Optimizing Spectral Data Using a Variable Angle ATR

Application Notebook, The Application Notebook 09-01-2021, Volume 36, Issue S9
Pages: 55

Here we explore the benefits of using a variable angle attenuated total reflection (ATR) accessory to generate the most informative spectral data. Example spectra of toluene are shown.

The appearance of an ATR spectrum is influenced by several variables including the refractive index of the ATR crystal (n1) and sample (n2), the number of internal reflections, the quality of contact between the sample and the angle of incidence (AOI) of the infrared (IR) beam. Having the flexibility to change some parameters, specifically the AOI and ATR crystal type, allows optimization of spectral data to obtain the most useful information for the application.

Materials and Methods

Mid-infrared spectra of toluene were collected using the variable angle, multiple reflection ARTMax II accessory (PIKE Technologies) configured with an AMTIR trough plate. With the ATRMax II, the AOI may be adjusted by turning the center mirror assembly position dial, where the resulting effective AOI is a function of the face angle of the AMTIR crystal and the accessory position dial setting. For data presented, the face angle of the AMTIR crystal was 45o. Spectra were collected at several AOI values. 30 s of data were co-added for each measurement at a resolution of 4cm-1.

Results

Most single reflection and multiple reflection ATR accessories have a fixed nominal AOI of 45o. When using these accessories to measure samples with a refractive index of roughly 1.5, the depth of penetration (dp) is about 2 microns at 1000 cm-1 for a diamond or ZnSe ATR element and 0.6 microns for a Ge ATR element. dp decreases at shorter wavelengths and increases at longer wavelengths.

For total internal reflection to occur, the AOI must be greater than the critical angle (θ), which is defined as θ =sin-1(n2/n1). dp decreases with increasing AOI while dp increases exponentially as the angle of incidence nears the θc. By probing deeper into the sample—making measurements closer θc—the magnitude of the absorbance bands increases significantly. By using a variable angle ATR accessory such as the PIKE Technologies’ VeeMAX III single reflection or the multiple reflection ATRMax II, the absorbance band strength may be optimized to provide maximum chemical information by easily changing the AOI, whether the application requires probing more deeply into the sample by making measurements closer to θc or probing closer to the surface at grazing AOI.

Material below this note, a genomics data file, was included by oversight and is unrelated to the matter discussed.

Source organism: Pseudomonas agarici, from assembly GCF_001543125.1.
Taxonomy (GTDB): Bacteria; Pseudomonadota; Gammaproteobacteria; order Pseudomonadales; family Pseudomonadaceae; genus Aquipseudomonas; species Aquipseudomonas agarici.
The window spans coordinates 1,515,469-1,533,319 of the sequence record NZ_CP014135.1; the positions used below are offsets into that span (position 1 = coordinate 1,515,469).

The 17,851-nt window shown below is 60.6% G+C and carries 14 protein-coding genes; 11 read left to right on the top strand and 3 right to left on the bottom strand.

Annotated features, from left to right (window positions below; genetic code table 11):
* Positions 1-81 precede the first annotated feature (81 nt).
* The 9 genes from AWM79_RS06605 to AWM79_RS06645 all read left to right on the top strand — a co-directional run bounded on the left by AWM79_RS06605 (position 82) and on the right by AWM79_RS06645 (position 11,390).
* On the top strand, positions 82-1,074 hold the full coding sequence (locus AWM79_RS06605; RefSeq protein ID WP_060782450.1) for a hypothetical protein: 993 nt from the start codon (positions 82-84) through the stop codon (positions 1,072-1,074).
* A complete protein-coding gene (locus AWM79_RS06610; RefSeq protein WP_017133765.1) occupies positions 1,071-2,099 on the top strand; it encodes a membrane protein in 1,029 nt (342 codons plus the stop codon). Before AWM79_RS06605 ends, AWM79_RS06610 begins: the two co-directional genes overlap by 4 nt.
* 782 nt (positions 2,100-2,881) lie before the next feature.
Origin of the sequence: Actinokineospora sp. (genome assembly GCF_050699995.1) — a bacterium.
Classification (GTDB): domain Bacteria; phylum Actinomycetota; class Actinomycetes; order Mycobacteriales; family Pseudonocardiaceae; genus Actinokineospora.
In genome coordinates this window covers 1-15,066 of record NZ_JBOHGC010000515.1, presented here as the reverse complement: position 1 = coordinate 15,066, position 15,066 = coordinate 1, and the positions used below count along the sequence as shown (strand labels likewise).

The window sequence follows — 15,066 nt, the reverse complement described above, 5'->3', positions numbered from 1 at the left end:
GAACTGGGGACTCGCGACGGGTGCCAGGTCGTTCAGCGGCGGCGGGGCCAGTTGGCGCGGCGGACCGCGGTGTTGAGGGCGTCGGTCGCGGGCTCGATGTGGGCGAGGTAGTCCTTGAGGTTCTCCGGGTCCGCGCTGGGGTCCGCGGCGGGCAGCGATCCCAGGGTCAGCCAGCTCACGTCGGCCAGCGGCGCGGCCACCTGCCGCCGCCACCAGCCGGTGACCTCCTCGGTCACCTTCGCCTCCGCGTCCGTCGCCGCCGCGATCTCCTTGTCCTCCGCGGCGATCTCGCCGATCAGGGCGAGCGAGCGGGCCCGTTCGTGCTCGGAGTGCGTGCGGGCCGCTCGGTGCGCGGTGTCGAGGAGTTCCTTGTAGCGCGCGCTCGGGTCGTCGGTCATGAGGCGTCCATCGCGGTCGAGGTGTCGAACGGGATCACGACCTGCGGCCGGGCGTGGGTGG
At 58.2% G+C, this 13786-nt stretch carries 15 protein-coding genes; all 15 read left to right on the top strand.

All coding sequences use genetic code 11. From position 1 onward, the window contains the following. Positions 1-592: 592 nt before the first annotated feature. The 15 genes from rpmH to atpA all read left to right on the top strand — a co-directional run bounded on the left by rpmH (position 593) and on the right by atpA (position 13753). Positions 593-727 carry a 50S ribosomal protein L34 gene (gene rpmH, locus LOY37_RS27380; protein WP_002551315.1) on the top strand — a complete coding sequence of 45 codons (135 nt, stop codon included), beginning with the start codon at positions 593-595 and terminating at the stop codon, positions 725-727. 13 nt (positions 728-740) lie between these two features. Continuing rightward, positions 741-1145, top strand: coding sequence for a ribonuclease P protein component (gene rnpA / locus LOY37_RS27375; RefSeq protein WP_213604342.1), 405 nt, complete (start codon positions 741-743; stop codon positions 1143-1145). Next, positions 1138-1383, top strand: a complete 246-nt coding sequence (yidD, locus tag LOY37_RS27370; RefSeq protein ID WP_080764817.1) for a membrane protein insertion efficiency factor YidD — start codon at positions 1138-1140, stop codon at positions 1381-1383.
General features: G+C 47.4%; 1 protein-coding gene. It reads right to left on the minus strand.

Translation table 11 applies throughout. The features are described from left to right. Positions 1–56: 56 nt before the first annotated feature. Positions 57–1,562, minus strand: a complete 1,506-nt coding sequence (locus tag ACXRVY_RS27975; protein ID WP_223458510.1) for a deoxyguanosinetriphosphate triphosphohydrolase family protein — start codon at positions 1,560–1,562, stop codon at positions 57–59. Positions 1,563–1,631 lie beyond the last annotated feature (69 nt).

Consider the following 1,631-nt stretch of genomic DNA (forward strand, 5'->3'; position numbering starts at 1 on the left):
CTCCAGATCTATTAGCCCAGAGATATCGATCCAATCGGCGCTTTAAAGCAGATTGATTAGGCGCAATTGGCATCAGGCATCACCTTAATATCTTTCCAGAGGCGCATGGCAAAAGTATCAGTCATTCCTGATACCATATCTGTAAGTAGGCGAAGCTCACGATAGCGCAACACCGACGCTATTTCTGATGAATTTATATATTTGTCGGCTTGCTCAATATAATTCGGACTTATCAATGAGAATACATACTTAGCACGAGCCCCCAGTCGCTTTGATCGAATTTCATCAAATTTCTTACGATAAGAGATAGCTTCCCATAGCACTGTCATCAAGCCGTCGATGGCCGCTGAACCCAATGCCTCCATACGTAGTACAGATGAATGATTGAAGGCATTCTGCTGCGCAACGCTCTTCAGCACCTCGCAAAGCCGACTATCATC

Unlike a variable angle, single reflection ATR where only the dp is changing with varying the AOI, the number of reflections in addition to the dp is changing when using a variable angle, multiple reflection accessory. Figure 1 shows toluene spectra collected at 43o and 50o effective AOI where the number of reflections on the sample is 7 and 5, respectively. The spectrum collected at 43o shows absorbance bands over 50% greater than the spectrum collected at 50o. Therefore, the increase in absorbance band strength is because of two contributing factors, increased dp and the number of reflections. In addition, changing the ATR crystal material provides added flexibility to accommodate various ATR probing depths into the sample.

Conclusion

Variable angle ATR accessories can optimize spectral data for a given application. By simply changing the angle of incidence, it is possible to probe more shallow or deeper into the sample, as needed.

PIKE Technologies, Inc.

6125 Cottonwood Drive, Madison, WI 53719

Tel. (608) 274-2721, Fax (608) 274-0103

Website: www.piketech.com